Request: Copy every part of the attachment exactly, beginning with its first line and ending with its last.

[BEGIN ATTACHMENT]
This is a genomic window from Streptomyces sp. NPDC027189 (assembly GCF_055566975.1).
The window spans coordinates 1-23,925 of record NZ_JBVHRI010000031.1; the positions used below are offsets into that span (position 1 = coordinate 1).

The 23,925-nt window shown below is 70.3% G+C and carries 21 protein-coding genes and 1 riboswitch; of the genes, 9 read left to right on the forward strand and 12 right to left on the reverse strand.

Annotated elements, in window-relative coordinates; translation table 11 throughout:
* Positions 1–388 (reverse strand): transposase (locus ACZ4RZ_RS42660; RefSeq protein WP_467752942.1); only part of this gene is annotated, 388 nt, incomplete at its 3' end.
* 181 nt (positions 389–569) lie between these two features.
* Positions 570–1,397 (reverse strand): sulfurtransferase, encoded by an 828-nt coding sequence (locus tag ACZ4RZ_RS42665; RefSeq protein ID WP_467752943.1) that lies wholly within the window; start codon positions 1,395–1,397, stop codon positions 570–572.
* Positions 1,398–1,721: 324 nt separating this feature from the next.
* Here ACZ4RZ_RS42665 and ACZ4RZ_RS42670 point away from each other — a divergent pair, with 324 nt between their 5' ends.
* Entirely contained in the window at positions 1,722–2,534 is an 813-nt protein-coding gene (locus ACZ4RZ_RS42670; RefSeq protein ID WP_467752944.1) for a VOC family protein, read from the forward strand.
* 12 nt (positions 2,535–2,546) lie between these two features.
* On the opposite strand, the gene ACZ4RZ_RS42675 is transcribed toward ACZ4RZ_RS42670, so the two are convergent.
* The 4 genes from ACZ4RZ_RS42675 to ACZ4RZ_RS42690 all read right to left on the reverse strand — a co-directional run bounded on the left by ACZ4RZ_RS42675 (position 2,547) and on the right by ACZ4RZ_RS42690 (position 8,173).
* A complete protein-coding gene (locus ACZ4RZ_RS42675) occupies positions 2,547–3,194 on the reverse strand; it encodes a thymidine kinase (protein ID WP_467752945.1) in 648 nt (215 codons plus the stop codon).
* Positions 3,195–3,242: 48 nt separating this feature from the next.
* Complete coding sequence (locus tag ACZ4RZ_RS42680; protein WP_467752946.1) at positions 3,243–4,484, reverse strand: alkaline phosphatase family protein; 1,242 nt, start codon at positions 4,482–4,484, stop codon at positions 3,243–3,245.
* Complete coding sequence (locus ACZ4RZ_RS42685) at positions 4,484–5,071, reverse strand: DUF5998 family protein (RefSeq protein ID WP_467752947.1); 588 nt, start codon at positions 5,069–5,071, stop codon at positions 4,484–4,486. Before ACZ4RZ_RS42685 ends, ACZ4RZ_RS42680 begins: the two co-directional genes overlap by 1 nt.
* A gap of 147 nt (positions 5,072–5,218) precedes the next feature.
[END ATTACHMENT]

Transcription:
This is a genomic window from Streptomyces sp. NPDC027189 (assembly GCF_055566975.1).
The window spans coordinates 1-23,925 of record NZ_JBVHRI010000031.1; the positions used below are offsets into that span (position 1 = coordinate 1).

The 23,925-nt window shown below is 70.3% G+C and carries 21 protein-coding genes and 1 riboswitch; of the genes, 9 read left to right on the forward strand and 12 right to left on the reverse strand.

Annotated elements, in window-relative coordinates; translation table 11 throughout:
* Positions 1–388 (reverse strand): transposase (locus ACZ4RZ_RS42660; RefSeq protein WP_467752942.1); only part of this gene is annotated, 388 nt, incomplete at its 3' end.
* 181 nt (positions 389–569) lie between these two features.
* Positions 570–1,397 (reverse strand): sulfurtransferase, encoded by an 828-nt coding sequence (locus tag ACZ4RZ_RS42665; RefSeq protein ID WP_467752943.1) that lies wholly within the window; start codon positions 1,395–1,397, stop codon positions 570–572.
* Positions 1,398–1,721: 324 nt separating this feature from the next.
* Here ACZ4RZ_RS42665 and ACZ4RZ_RS42670 point away from each other — a divergent pair, with 324 nt between their 5' ends.
* Entirely contained in the window at positions 1,722–2,534 is an 813-nt protein-coding gene (locus ACZ4RZ_RS42670; RefSeq protein ID WP_467752944.1) for a VOC family protein, read from the forward strand.
* 12 nt (positions 2,535–2,546) lie between these two features.
* On the opposite strand, the gene ACZ4RZ_RS42675 is transcribed toward ACZ4RZ_RS42670, so the two are convergent.
* The 4 genes from ACZ4RZ_RS42675 to ACZ4RZ_RS42690 all read right to left on the reverse strand — a co-directional run bounded on the left by ACZ4RZ_RS42675 (position 2,547) and on the right by ACZ4RZ_RS42690 (position 8,173).
* A complete protein-coding gene (locus ACZ4RZ_RS42675) occupies positions 2,547–3,194 on the reverse strand; it encodes a thymidine kinase (protein ID WP_467752945.1) in 648 nt (215 codons plus the stop codon).
* Positions 3,195–3,242: 48 nt separating this feature from the next.
* Complete coding sequence (locus tag ACZ4RZ_RS42680; protein WP_467752946.1) at positions 3,243–4,484, reverse strand: alkaline phosphatase family protein; 1,242 nt, start codon at positions 4,482–4,484, stop codon at positions 3,243–3,245.
* Complete coding sequence (locus ACZ4RZ_RS42685) at positions 4,484–5,071, reverse strand: DUF5998 family protein (RefSeq protein ID WP_467752947.1); 588 nt, start codon at positions 5,069–5,071, stop codon at positions 4,484–4,486. Before ACZ4RZ_RS42685 ends, ACZ4RZ_RS42680 begins: the two co-directional genes overlap by 1 nt.
* A gap of 147 nt (positions 5,072–5,218) precedes the next feature.